Ultimately, that vendor has to build an understanding of your internal processes as well. “Are they following your process? They should follow the same requirements as you have for your internal teams,” said Marie.
Trust is demonstrated through communication. Can you have open communication with that vendor? Can you build the rapport required to effectively collaborate? Is there transparency in that relationship? As Scott put it, “You put a lot of trust (and money) in these organizations. But then right before delivery, they surface all sorts of issues.” That is a mark of an untrustworthy - and ultimately unproductive - relationship. The ideal working relationship is one where issues are surfaced throughout the engagement, not just at the end, Scott continued.
Anika pointed out that she’s a fan of partners who aren’t just seeking more business and will push back when they need to. “That speaks to the integrity of the relationship,” said Anika. Radical candor and the ability to have those hard conversations builds more trustworthy and successful relationships.
The reality is: the deliverables you end up with are often not the requirements you started out with. With the complexity, number of stakeholders, and long timelines often involved in enterprise IT projects, a lot can change - and it’s not always easy for vendors to change with you. Depending on how that vendor structures contracts, there’s sometimes little room to pivot.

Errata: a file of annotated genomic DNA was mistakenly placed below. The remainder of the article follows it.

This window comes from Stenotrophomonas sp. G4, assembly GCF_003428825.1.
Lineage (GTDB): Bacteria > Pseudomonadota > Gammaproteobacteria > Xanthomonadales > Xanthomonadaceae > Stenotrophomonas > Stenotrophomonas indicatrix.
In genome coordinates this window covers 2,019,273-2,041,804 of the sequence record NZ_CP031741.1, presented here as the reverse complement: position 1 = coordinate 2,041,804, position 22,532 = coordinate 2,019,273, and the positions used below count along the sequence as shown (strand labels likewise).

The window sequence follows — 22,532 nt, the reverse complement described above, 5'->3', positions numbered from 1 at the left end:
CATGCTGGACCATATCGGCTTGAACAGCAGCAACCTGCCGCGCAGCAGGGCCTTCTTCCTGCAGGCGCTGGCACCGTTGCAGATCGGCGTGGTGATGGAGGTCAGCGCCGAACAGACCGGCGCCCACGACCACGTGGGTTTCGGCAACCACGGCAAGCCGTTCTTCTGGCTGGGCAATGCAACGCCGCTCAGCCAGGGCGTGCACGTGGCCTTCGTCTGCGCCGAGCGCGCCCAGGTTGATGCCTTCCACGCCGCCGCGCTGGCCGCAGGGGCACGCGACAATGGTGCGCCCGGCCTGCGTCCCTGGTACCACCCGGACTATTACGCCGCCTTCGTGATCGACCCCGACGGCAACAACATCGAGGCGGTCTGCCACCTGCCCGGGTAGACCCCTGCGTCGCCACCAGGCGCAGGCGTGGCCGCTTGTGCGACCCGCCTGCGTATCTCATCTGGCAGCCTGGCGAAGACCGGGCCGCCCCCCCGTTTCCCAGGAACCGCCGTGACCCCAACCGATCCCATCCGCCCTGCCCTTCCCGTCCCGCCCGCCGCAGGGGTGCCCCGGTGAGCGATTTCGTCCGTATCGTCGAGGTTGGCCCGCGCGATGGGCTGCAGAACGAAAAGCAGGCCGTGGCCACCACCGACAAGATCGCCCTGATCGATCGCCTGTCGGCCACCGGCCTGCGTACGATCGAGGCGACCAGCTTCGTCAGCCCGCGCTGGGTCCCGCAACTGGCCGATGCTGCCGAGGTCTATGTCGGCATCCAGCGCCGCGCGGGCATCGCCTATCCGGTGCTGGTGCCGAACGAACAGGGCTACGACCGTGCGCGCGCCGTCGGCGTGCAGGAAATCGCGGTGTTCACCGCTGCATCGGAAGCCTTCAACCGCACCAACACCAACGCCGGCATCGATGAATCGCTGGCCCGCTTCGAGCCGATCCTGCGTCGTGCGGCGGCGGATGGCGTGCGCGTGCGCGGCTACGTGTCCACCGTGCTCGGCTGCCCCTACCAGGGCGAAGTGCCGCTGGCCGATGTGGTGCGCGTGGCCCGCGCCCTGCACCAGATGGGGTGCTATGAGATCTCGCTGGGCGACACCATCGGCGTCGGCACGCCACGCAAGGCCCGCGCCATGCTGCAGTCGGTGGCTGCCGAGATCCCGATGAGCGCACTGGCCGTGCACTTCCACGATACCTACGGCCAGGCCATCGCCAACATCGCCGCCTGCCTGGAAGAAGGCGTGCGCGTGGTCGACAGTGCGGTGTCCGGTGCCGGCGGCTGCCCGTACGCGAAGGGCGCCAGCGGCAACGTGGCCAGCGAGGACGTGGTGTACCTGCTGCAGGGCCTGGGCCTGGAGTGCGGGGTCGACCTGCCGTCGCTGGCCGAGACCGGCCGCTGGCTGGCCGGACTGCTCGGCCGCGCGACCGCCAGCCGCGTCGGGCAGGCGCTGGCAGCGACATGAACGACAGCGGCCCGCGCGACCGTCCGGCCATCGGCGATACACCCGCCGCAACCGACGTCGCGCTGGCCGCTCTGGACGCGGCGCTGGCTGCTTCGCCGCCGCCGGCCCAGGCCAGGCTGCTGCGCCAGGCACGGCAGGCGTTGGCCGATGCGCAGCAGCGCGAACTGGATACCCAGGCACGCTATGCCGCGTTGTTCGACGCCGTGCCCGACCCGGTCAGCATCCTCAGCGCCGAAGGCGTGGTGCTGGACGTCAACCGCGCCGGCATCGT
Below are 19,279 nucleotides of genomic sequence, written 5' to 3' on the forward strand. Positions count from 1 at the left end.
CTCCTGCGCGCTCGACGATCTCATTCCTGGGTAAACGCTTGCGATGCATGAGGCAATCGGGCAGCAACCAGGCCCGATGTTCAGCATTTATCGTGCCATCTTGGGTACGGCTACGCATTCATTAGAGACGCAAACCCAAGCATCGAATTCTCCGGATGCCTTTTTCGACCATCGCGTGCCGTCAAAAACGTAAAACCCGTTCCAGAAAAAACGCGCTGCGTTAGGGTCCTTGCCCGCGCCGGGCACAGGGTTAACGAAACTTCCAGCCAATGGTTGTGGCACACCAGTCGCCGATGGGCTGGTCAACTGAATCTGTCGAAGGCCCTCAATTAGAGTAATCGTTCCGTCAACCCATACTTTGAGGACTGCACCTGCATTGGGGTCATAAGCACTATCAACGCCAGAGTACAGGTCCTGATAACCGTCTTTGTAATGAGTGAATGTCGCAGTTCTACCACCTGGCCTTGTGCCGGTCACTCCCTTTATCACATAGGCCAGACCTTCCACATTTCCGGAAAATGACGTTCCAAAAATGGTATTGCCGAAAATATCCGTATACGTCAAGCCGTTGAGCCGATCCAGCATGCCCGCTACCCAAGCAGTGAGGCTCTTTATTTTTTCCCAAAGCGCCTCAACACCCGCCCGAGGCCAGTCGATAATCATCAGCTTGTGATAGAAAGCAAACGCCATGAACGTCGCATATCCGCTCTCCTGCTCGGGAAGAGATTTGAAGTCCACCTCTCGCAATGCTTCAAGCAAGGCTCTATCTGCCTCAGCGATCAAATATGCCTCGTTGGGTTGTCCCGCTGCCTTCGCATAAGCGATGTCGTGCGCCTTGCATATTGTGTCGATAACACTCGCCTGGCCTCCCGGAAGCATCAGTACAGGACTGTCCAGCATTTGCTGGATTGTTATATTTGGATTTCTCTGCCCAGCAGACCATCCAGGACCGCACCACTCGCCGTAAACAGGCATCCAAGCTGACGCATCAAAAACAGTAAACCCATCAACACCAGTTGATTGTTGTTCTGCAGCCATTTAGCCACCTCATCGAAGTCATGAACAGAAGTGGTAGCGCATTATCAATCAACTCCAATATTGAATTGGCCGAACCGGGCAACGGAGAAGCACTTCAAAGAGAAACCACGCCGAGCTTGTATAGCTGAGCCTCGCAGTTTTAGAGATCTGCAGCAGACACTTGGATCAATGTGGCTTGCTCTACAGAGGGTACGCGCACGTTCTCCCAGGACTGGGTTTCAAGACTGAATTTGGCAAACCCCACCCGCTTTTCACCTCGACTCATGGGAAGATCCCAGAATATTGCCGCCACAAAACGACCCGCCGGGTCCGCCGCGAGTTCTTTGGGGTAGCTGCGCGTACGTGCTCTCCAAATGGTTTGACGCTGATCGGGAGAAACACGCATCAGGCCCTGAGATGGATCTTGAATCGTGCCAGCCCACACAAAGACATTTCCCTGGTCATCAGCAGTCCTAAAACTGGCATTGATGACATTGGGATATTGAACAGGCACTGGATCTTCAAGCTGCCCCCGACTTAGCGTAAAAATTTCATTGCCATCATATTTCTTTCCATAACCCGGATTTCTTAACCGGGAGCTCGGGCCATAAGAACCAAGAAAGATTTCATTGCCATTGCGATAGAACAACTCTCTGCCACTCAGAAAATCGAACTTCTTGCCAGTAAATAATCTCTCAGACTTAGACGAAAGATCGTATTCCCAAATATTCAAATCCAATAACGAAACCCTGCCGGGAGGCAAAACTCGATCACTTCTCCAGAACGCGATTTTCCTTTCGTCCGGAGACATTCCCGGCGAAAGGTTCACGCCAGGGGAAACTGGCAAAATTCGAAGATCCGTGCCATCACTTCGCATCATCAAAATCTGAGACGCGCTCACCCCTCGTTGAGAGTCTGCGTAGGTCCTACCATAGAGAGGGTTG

“A lot of time, we bring in partners when we’re doing something new and unknown. Sometimes projects end with a very different set of deliverables than at the start,” Scott said. “Our go-to partners are the ones that demonstrate they can zig and zag with us.” Anika agreed, saying that the ability to flex over time is critical in a vendor relationship. A strong vendor is one that understands your business is dynamic and can keep up.
The decision to offshore should be about more than just cost
While cost is a big factor in offshoring, these leaders brought up many other important factors. Often the business itself has constraints, as Marie pointed out. “Federal contracts make offshoring tough,” she said. Similarly in the healthcare industry, Scott sees minimal opportunities to use offshore vendors.
However for Anika and Jonathan, that decision is really around what they’re developing toward and how involved that internal team needs to be. “You need a really clear understanding of the job to be done. What is the product competency?” said Anika. Sometimes that means balancing both offshore and onshore components. Both spoke to the need to have a strong communication channel and agreement on the level of team involvement upfront to ensure success.
Ultimately, “Just because it’s cheaper by the hour doesn’t mean it’s going to be done as quickly,” summarized Jonathan.
The choice of which vendor to use for different IT projects can be difficult - and have tremendous cost impact. Working with the wrong type of vendor can lead to rework, missed deadlines, and hundreds of thousands or even millions of dollars wasted. And it’s not as simple as just choosing a vendor that has the capabilities you’re looking for.
If this is a question you’re trying to answer, we’re building a framework with some of our clients to provide a data-driven assessment of projects to help recommend the best suited, most cost-effective approach. We’d love to get your input.